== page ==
Peabody School again a closing target

The Chicago Public Schools could set off changes in East Village classrooms as its March deadline approaches for a final list of school closings.

"We're in a wait-and-see period," says Frederico Flores Jr., principal of Elizabeth Peabody Elementary, one of 129 schools being considered for phase-out. The school at 1444 W. Augusta Blvd. is the neighborhood school for East Village residents east of Ashland Avenue.

The prospect of Peabody closings is on Monday's East Village Association agenda. The meeting is set for 7pm at Happy Village, 1059 N. Wolcott.

A hearing this week on closings in the CPS Fulton Network of West Side schools drew 800 people, according to a Chicago Teachers Union report. They included Ald. Proco Joe Moreno, who is scheduled to attend Monday's EVA meeting.

"Peabody is a general-admission elementary school, and there are not many of them," says CTU organizer Marty Ritter. "These are high-quality schools." LaSalle II magnet school at 1148 N. Honore is a converted neighborhood school, and Pritzker School at 2009 W. Schiller maintains both magnet and general-admission tracks.

Peabody's enrollment of 259 is less than half the building's capacity, according to a Chicago Tribune analysis of CPS utilization data. CPS estimates that updating the building would cost $11.6 million.

Peabody was slated to close in 2009, but spared when community protests challenged the CPS space-use calculations. The closings would have sent Peabody students to Talcott at 1840 W. Ohio St., or outside East Village to Ogden, 24 W. Walton St., or Lozano, 1424 N. Cleaver St. However, Lozano is another 2013 closing target.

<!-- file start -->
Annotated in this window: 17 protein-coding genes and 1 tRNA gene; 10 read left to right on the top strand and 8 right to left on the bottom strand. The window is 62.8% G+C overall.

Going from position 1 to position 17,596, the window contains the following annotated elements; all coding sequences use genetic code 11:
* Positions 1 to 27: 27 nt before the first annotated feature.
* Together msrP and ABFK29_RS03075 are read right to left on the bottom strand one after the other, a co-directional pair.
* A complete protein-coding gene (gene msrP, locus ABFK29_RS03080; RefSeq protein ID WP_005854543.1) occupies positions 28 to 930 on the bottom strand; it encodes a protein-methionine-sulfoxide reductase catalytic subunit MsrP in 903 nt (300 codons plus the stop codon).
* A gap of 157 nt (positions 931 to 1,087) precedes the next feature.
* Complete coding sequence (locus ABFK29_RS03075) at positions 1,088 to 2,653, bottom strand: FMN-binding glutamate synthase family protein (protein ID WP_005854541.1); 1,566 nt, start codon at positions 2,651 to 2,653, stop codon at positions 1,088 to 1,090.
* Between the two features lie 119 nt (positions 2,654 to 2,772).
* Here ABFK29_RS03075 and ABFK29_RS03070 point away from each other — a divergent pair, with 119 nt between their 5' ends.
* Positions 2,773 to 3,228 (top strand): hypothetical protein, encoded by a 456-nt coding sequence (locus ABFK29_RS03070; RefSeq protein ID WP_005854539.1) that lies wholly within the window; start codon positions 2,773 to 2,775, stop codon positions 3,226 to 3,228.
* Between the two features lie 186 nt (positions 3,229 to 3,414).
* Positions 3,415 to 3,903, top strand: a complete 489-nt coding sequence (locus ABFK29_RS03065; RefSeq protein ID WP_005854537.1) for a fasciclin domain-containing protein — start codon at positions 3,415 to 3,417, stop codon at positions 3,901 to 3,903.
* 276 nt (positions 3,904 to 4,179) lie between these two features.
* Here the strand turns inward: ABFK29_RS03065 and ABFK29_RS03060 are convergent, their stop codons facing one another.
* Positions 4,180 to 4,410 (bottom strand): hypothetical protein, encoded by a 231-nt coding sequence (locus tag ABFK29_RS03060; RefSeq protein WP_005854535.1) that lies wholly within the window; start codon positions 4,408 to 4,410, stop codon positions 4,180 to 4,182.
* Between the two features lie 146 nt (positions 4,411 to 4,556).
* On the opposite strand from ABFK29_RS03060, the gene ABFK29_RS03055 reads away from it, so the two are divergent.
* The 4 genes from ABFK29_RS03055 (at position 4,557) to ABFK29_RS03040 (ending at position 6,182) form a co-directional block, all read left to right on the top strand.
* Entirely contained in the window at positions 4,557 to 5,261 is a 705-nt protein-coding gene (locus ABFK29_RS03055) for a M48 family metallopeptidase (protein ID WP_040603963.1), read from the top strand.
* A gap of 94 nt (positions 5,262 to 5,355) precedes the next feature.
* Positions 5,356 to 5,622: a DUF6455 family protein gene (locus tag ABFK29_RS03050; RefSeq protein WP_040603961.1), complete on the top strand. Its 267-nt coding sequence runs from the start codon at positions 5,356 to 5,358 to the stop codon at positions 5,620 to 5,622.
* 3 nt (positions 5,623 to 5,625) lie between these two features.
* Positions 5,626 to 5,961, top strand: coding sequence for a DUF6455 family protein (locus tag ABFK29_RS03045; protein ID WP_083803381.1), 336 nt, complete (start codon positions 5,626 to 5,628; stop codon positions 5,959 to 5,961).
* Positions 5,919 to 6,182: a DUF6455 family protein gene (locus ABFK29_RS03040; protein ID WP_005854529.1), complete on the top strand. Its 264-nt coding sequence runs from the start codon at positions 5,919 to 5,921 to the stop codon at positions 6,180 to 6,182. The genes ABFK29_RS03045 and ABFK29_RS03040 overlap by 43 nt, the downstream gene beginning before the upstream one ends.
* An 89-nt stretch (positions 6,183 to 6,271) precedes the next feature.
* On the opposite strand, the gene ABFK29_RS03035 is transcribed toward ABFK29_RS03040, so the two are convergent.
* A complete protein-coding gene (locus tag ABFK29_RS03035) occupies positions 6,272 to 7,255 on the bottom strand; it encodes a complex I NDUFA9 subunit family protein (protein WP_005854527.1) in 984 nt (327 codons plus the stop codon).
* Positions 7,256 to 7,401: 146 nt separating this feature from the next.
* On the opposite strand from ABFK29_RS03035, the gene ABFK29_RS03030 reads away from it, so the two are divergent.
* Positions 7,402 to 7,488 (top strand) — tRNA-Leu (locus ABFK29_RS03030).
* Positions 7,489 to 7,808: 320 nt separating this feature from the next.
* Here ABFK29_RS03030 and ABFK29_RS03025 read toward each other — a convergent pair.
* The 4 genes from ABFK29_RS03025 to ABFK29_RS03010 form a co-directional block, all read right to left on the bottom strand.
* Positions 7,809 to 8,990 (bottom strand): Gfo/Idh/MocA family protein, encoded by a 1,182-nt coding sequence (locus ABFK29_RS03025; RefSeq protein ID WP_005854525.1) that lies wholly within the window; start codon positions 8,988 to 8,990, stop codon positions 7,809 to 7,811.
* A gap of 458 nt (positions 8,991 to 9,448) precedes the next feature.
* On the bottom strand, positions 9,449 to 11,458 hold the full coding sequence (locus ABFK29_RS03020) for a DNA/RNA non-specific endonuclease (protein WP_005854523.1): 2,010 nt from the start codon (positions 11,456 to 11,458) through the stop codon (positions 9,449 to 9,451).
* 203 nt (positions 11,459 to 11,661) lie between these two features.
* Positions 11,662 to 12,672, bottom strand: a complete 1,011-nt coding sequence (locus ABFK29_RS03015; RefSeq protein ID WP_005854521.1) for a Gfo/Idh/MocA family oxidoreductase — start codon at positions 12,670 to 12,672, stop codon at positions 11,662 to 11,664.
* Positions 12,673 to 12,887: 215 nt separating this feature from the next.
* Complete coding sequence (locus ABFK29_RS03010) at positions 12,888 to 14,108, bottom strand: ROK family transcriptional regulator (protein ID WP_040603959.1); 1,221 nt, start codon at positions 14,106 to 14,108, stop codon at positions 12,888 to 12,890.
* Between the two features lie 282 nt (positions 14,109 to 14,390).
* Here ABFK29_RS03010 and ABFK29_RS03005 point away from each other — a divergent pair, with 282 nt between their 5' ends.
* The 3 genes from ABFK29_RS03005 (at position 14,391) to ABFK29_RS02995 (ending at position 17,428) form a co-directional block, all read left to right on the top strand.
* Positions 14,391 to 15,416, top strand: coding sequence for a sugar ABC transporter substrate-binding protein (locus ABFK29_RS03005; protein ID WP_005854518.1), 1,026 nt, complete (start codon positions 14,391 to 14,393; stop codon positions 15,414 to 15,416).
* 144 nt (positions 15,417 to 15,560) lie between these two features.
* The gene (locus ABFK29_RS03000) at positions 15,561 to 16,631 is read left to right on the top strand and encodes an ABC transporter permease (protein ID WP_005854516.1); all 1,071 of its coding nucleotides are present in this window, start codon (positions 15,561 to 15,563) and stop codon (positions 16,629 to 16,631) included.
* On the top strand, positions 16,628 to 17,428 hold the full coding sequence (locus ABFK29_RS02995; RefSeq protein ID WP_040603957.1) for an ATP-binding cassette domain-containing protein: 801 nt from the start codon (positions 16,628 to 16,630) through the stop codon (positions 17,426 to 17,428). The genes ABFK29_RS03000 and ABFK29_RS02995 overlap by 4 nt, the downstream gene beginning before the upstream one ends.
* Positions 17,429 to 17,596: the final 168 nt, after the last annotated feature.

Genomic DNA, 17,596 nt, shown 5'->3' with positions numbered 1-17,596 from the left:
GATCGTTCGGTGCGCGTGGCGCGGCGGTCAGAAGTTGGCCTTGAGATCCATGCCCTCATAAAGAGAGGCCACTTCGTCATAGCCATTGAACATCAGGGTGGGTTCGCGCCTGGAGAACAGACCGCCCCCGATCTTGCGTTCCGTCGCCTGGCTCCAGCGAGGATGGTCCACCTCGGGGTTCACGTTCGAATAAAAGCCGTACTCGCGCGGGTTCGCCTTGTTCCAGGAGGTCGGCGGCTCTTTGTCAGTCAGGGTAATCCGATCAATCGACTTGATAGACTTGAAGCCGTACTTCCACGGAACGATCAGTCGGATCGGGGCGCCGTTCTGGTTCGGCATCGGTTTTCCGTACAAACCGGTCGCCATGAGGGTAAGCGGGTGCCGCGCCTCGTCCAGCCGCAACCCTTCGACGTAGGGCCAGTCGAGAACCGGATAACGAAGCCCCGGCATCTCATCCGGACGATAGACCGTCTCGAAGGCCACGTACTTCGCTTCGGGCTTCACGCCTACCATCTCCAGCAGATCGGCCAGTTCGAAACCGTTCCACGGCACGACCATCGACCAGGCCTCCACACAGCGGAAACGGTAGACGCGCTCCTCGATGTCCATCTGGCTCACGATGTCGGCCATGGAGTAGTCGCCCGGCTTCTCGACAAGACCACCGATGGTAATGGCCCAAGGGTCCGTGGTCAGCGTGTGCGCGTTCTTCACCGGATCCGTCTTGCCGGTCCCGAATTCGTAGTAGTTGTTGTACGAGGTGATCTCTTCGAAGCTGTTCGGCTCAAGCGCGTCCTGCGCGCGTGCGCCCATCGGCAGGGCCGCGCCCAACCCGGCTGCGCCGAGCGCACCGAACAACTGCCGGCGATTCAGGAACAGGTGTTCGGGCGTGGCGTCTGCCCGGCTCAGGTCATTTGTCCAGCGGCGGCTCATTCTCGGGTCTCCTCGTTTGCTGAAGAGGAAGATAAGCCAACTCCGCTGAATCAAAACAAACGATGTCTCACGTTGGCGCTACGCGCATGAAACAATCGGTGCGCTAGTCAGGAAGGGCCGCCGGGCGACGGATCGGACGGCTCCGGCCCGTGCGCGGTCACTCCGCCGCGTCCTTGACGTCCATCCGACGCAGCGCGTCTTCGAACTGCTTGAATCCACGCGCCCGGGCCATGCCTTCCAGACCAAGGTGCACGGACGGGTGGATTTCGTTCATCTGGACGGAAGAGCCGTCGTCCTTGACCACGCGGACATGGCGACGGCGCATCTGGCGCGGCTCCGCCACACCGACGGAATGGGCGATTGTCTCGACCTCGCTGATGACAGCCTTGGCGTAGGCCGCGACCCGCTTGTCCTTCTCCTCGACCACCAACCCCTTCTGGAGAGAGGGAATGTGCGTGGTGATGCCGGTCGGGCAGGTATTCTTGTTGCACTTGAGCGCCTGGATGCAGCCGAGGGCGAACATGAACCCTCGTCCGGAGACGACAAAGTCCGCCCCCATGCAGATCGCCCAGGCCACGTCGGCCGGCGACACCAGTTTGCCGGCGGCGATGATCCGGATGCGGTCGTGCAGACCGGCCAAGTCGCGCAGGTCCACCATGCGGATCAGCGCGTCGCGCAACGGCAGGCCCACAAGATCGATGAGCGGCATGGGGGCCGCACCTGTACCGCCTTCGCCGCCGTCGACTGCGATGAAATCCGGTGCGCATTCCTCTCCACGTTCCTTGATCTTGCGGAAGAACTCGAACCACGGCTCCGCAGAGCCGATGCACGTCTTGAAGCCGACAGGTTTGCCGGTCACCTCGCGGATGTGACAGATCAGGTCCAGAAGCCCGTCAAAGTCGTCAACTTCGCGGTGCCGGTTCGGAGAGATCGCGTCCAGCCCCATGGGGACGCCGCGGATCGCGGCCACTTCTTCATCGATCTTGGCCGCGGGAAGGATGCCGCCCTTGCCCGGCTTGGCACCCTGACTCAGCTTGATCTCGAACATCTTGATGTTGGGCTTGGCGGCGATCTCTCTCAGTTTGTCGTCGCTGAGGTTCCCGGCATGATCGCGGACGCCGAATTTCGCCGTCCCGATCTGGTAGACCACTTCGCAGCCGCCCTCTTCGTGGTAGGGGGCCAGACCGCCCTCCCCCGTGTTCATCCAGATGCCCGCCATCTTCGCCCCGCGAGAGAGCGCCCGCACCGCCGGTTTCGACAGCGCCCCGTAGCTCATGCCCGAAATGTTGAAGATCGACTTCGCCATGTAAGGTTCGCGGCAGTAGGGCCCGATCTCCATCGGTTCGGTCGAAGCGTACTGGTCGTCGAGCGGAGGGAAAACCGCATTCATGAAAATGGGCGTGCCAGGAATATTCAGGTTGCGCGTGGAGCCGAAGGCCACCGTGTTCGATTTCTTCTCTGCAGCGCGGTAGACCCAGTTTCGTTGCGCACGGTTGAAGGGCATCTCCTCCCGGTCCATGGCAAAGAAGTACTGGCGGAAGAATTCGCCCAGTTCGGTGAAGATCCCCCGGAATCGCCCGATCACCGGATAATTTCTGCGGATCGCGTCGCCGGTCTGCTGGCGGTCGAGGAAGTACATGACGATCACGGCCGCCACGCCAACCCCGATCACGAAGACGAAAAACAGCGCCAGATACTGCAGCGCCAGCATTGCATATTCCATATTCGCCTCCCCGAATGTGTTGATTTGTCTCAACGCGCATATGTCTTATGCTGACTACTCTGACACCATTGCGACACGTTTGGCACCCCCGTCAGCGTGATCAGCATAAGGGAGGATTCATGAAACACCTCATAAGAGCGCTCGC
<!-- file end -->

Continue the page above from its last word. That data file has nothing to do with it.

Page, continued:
Under-use is just one factor in this round of consolidations, which may work in Peabody's favor. Peabody has 42 special-education students who would have to be placed elsewhere, and the Near North special-ed school at 739 N. Ada is also on the chopping block.

Peabody's small campus is also easier to secure, and one student testified this week that closing the campus would force pupils to cross gang lines.

Administrators are sensitive to the kind of gang tensions that arose at Wells and Clemente high schools following the close of Austin Community Academy in 2007. "Gangs recruit from the middle-school grades," Flores notes. High schools are off the table in this round of closings.

Flores argues that Peabody has been able to stay open by showing test-score improvements. Over time Peabody's scores on state tests have improved, but they continue to lag neighboring schools. Peabody is on probation for its slow growth in the number of pupils exceeding state standards. That's a heavy lift: Three-fourths of the student body is Hispanic, and CPS classifies one-fifth as limited English learners.

If Peabody is confirmed for closing, Flores says, at least two more hearings would be required to air community concerns.

And debate might shift toward disposing of yet another public building. After floating plans for a new park, Ald. Moreno this week announced plans to turn over the shuttered 13th District police station to the Cook County Sheriff.

The Peabody building adjoins Noble Street College Prep, which prompted speculation that the 2009 plan would have converted it to a charter school. "We would like to see it remain as a public elementary building," the CTU's Ritter says. "Some of these old buildings are built very well. If a school in the public way on Augusta goes vacant, what happens then?"
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